Posts tagged politics
For a tiny nation like New Zealand, where plans to cut $35 million from the education budget set off national outrage earlier this year (and a backtrack from the government), the “Hobbit” concessions were difficult for many to swallow, especially since the country had already provided some $150 million in support for the three “Lord of the Rings” movies.
Now, even amid the excitement of the “Hobbit” opening, skepticism about the government’s film-centric strategy remains. And recently it has become entangled with new suspicions: that Mr. Key’s government is taking cues from America’s powerful film industry in handling a request by United States officials for the extradition of Kim Dotcom, the mogul whose given name was Kim Schmitz, so he can face charges of pirating copyrighted material.
“ ..If the internet ideal inspired the protest movements of the past year, it’s little wonder they’re struggling..”
“Now, as hundreds of iPhones capture an arrest at an OWS protest in the name of justice, no one can doubt that some of these images can and will also be singled out at some point in the name of the aesthetic.
But does the time-lag involved in moving from the streets to the museum (or to the hip blogosphere) work against their reciprocity?
When the marginal becomes the fashionable, does a genre like street photography lose its street cred? The financial crisis of the 1930s helped provoke the hard-nosed solidarity of the Photo League, both its politics and its aesthetics, whereas our own crisis is shadowed by skepticism on both fronts.
“Ever since Susan Sontag’s On Photography formalized the conventional wisdom that photography is dangerous—from the presumption of its ‘photographic’ veracity to its powers of exploitation—an acute sensitivity to photographer-subject relationships has bred within the medium an identity politics that’s not easily negotiated.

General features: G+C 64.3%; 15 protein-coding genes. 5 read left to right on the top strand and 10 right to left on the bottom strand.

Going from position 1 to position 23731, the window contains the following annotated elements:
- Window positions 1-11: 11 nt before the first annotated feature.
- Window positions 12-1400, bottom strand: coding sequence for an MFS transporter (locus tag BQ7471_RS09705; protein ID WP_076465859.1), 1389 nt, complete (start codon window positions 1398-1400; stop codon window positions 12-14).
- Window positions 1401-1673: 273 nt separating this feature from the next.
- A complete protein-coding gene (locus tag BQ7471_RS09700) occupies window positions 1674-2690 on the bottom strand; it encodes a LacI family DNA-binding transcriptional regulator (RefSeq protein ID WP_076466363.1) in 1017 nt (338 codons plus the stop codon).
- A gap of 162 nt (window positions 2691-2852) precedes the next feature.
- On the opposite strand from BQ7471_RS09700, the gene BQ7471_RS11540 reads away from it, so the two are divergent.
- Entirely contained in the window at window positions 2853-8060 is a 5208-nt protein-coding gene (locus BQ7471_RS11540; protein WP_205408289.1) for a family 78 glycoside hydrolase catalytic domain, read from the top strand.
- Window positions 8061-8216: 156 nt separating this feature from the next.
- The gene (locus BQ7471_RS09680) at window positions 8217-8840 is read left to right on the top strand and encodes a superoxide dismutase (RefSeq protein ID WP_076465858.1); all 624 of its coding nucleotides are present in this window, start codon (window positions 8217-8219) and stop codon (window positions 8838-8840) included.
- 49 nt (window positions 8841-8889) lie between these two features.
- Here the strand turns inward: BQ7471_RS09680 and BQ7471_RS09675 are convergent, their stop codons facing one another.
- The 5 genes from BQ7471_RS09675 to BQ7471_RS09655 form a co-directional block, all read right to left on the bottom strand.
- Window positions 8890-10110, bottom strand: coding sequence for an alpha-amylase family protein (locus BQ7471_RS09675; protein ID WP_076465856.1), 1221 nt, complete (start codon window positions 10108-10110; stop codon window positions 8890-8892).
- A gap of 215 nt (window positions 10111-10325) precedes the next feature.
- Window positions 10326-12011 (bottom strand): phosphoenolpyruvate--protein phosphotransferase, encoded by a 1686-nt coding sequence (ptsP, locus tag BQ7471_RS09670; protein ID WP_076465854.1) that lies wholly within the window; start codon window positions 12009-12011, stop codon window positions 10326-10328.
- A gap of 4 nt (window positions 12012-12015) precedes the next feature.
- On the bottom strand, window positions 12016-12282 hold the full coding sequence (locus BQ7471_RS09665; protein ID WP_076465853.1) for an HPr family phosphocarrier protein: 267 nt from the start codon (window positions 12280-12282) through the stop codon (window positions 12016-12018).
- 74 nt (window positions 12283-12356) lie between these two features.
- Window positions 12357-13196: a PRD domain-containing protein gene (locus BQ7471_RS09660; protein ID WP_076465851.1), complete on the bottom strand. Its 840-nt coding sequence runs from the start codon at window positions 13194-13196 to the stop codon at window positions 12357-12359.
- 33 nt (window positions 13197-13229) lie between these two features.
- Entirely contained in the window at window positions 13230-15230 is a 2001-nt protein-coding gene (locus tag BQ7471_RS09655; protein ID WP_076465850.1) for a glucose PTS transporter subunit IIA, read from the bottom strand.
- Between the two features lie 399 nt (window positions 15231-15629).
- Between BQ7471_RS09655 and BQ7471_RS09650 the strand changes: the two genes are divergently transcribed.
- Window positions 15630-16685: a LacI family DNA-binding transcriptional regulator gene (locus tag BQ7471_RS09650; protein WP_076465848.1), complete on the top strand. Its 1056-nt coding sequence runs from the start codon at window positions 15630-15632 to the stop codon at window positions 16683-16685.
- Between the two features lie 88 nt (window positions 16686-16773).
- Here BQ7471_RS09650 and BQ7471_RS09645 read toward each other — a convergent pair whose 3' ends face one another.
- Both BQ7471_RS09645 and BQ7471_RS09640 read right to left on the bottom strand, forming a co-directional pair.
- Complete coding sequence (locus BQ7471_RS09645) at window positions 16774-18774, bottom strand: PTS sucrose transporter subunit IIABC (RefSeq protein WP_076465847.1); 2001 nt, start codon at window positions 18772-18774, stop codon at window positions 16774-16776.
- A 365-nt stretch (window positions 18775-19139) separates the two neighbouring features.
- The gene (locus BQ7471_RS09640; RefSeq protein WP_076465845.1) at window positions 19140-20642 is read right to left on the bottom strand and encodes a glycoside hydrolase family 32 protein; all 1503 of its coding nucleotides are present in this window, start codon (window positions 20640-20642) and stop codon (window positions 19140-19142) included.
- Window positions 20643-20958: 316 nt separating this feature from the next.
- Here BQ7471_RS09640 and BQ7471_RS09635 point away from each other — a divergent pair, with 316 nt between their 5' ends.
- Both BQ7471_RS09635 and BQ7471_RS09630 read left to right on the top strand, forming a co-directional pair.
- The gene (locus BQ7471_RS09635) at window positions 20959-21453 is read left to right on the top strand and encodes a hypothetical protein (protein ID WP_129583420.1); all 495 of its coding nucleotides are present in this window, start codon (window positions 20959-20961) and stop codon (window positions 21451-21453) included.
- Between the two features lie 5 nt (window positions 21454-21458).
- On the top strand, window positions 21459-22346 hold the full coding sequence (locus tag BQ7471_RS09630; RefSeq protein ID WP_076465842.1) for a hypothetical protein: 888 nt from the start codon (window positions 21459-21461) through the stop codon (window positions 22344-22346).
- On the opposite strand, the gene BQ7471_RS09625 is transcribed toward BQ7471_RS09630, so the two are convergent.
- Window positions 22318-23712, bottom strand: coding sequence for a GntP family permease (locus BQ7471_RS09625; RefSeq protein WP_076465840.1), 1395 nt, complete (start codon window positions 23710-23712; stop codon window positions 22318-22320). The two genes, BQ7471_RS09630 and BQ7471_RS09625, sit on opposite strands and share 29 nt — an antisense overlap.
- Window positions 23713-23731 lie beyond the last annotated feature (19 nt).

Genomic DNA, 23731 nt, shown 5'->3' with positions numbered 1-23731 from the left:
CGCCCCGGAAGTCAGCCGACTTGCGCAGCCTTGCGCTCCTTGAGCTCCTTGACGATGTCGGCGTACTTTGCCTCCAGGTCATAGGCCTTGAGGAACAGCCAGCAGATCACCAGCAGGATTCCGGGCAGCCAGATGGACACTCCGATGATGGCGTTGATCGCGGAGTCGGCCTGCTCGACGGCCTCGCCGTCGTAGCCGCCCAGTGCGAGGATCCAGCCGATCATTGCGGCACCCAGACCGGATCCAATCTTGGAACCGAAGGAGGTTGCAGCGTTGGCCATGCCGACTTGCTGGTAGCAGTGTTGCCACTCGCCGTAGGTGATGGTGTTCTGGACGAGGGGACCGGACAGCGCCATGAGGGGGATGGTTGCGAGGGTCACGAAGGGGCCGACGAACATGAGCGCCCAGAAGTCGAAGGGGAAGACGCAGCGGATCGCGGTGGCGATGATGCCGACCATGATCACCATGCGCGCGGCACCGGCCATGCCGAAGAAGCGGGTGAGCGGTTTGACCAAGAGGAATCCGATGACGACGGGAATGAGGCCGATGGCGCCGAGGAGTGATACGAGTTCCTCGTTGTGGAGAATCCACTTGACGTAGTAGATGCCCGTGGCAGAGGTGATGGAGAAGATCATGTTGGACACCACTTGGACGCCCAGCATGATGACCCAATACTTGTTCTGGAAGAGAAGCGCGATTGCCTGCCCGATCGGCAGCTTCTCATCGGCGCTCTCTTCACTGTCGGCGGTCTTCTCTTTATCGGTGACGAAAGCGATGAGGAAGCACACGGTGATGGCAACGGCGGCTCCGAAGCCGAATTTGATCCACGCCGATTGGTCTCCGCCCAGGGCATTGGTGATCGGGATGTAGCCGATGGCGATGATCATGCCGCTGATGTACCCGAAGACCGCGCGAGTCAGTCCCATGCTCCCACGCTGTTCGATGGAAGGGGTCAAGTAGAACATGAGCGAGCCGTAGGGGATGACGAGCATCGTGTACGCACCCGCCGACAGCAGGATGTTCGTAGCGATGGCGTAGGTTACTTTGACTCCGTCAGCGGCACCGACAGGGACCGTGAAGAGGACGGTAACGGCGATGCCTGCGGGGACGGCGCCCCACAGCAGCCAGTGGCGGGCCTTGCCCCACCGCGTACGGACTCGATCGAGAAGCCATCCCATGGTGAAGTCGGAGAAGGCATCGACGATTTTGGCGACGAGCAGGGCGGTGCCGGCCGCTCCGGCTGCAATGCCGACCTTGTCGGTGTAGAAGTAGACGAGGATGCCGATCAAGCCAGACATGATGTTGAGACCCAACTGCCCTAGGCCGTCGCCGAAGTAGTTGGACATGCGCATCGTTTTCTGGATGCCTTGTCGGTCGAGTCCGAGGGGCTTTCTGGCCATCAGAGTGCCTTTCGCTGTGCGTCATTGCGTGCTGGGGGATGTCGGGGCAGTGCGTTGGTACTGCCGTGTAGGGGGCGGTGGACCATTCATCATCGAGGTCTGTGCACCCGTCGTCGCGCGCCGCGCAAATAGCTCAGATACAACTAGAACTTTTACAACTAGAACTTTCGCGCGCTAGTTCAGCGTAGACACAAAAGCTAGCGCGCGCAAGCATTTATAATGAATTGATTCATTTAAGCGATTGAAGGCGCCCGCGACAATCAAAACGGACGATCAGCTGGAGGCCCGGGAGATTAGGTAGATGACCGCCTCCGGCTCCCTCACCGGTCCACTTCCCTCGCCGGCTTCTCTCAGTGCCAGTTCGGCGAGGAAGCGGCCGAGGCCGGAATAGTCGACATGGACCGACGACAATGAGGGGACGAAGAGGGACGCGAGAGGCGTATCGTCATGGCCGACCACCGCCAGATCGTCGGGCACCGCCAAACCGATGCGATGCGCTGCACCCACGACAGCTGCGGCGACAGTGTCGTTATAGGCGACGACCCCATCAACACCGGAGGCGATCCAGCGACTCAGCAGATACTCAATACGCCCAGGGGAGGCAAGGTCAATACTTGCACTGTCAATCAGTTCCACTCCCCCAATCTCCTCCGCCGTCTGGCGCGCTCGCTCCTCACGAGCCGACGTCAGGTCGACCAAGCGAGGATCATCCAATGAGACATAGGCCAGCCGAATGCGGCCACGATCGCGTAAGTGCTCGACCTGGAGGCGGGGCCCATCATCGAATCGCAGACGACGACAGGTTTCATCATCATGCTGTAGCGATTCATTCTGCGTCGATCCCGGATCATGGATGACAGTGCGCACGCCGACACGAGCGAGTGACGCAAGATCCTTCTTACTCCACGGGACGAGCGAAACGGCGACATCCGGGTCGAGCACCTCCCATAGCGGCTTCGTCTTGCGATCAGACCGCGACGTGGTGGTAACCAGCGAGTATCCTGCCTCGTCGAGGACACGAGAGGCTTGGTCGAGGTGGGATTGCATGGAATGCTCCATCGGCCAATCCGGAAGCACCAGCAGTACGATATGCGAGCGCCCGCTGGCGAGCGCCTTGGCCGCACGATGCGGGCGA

This discomfort is heightened, in conjunction with technological innovation and class stratification, by the type of camera one uses, the motives for and context of its use, the social background of both artist and subject—all can be seen as capable of compromising the radical camera ethic of the Photo League.”
“ ..Of course, we’re all familiar with the cases of overt oppression that existed, but it’s much harder to identify or even articulate the nature of the oppression that is hardwired into the culture—the sort of thing that flows quietly beneath the surface, assumptions and attitudes that we accumulate little by little over the years.”
"It’d go off the newsstands in a week if they printed the real truth … [like] a plain picture … a tramp vomiting, man, in the sewer.
And next door to the picture, Mr. Rockefeller … Just make some kind of collage, which they don’t do.
There’s no ideas at Time magazine.”
Dylan heckles Time reporter Horace Judson and rants about the magazine
I was watching Cameron Crowe’s PJ20 earlier today and there is a segment in there an excerpt from this interview is shown.
Reminded me of my previous post and how much of a struggle it is for these magazines to stay relevant and maintain some sense of integrity in today’s world. The blurry line between their sense of authority and propaganda is highlighted and amplified each time an issue come out.
Of course, Bob figured this out about 50 years ago in 1965.